The cans of refried beans in your pantry might seem like a humble advance in civilization, but there's a reason civil defense officials advise everyone to keep a supply. The ability to preserve foodstuffs for long periods without refrigeration enables people to survive natural and man-made disasters that disrupt our electrical supply and make it difficult to obtain supplies of fresh food.
Canning was invented in the late 18th century out of military necessity. Napoleon's troops were suffering more casualties from hunger and scurvy, a nutritional deficiency, than they were from combat with the enemy, and the French government offered a prize of 12,000 francs to anyone who could develop a method of preserving soldiers' provisions in the field [source: Can Manufacturers Institute]. A Parisian named Nicholas Appert, who had worked variously as a candy maker, chef and beer brewer, came up with the idea of partially cooking food, sealing it in bottles with cork stoppers and then immersing the bottles in boiling water to expel the air inside. He believed the air caused it to spoil. (It would be another half century before Louis Pasteur would discover that heat actually killed the microorganisms that spoiled food and caused illness.)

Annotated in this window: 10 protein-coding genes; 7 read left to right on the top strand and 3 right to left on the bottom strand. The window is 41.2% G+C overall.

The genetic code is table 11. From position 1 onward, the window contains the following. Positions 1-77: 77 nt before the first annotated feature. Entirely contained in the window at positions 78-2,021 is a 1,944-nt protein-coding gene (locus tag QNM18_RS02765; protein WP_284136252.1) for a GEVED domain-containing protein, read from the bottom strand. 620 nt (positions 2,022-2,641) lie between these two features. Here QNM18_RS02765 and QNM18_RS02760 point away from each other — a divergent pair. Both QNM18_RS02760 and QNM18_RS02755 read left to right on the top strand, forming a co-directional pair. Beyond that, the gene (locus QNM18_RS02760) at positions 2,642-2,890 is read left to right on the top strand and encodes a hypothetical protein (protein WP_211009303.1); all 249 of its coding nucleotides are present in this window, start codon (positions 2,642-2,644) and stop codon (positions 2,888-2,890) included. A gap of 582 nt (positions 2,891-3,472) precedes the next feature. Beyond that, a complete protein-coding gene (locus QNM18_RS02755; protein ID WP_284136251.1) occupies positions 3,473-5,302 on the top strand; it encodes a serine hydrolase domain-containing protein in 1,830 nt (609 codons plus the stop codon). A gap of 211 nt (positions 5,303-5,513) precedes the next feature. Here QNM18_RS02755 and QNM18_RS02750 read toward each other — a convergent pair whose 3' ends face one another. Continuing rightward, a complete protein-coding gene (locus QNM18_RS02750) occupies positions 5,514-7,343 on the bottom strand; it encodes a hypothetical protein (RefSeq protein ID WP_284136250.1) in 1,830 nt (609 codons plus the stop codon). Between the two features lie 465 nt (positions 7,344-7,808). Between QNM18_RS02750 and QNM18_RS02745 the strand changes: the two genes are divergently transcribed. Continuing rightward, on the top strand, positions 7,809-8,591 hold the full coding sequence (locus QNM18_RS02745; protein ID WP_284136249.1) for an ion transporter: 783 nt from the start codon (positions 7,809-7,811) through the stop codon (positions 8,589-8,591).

French soldiers took Appert's samples of poultry, vegetables, gravy and other items along with them when they were sent on an overseas voyage, and they reported that after four months, it remained edible. In 1810, English inventor Peter Durand received a patent for an improved food container, which had a soldered lid instead of a cork. Two years later, two of Durand's countrymen, Bryan Donkin and John Hall, opened a factory that put food into metal cans instead of bottles [source: Can Manufacturers Institute].